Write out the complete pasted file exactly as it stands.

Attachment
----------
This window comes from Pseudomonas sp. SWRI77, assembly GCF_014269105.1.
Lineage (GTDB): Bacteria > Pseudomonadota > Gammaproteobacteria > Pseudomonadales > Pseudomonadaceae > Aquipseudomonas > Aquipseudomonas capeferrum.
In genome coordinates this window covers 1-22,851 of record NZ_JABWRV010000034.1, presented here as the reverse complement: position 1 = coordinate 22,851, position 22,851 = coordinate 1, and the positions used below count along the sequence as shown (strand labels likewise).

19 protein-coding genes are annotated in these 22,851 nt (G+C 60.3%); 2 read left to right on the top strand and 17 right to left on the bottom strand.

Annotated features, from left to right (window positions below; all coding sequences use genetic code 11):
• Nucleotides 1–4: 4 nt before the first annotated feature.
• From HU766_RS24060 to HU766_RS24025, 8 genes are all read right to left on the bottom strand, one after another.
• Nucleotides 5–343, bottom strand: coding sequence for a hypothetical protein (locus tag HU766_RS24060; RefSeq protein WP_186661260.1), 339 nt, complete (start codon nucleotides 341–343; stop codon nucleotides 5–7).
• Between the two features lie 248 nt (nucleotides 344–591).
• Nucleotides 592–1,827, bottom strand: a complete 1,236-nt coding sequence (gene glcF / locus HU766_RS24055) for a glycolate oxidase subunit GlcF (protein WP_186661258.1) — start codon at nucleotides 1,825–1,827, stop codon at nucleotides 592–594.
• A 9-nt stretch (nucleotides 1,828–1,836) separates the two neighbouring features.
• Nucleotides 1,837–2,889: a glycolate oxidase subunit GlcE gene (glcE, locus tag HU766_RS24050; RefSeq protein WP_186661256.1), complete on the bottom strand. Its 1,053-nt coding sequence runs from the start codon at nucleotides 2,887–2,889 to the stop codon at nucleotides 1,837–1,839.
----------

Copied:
This window comes from Pseudomonas sp. SWRI77, assembly GCF_014269105.1.
Lineage (GTDB): Bacteria > Pseudomonadota > Gammaproteobacteria > Pseudomonadales > Pseudomonadaceae > Aquipseudomonas > Aquipseudomonas capeferrum.
In genome coordinates this window covers 1-22,851 of record NZ_JABWRV010000034.1, presented here as the reverse complement: position 1 = coordinate 22,851, position 22,851 = coordinate 1, and the positions used below count along the sequence as shown (strand labels likewise).

19 protein-coding genes are annotated in these 22,851 nt (G+C 60.3%); 2 read left to right on the top strand and 17 right to left on the bottom strand.

Annotated features, from left to right (window positions below; all coding sequences use genetic code 11):
• Nucleotides 1–4: 4 nt before the first annotated feature.
• From HU766_RS24060 to HU766_RS24025, 8 genes are all read right to left on the bottom strand, one after another.
• Nucleotides 5–343, bottom strand: coding sequence for a hypothetical protein (locus tag HU766_RS24060; RefSeq protein WP_186661260.1), 339 nt, complete (start codon nucleotides 341–343; stop codon nucleotides 5–7).
• Between the two features lie 248 nt (nucleotides 344–591).
• Nucleotides 592–1,827, bottom strand: a complete 1,236-nt coding sequence (gene glcF / locus HU766_RS24055) for a glycolate oxidase subunit GlcF (protein WP_186661258.1) — start codon at nucleotides 1,825–1,827, stop codon at nucleotides 592–594.
• A 9-nt stretch (nucleotides 1,828–1,836) separates the two neighbouring features.
• Nucleotides 1,837–2,889: a glycolate oxidase subunit GlcE gene (glcE, locus tag HU766_RS24050; RefSeq protein WP_186661256.1), complete on the bottom strand. Its 1,053-nt coding sequence runs from the start codon at nucleotides 2,887–2,889 to the stop codon at nucleotides 1,837–1,839.